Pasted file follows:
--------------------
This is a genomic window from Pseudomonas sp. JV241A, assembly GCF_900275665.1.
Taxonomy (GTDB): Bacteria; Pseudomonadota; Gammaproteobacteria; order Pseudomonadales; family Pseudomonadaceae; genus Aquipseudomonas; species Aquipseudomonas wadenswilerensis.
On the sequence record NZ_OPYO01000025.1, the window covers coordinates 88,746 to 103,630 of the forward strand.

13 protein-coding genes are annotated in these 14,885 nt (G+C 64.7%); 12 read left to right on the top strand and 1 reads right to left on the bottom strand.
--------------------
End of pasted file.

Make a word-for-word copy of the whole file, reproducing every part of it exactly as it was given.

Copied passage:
This is a genomic window from Pseudomonas sp. JV241A, assembly GCF_900275665.1.
Taxonomy (GTDB): Bacteria; Pseudomonadota; Gammaproteobacteria; order Pseudomonadales; family Pseudomonadaceae; genus Aquipseudomonas; species Aquipseudomonas wadenswilerensis.
On the sequence record NZ_OPYO01000025.1, the window covers coordinates 88,746 to 103,630 of the forward strand.

13 protein-coding genes are annotated in these 14,885 nt (G+C 64.7%); 12 read left to right on the top strand and 1 reads right to left on the bottom strand.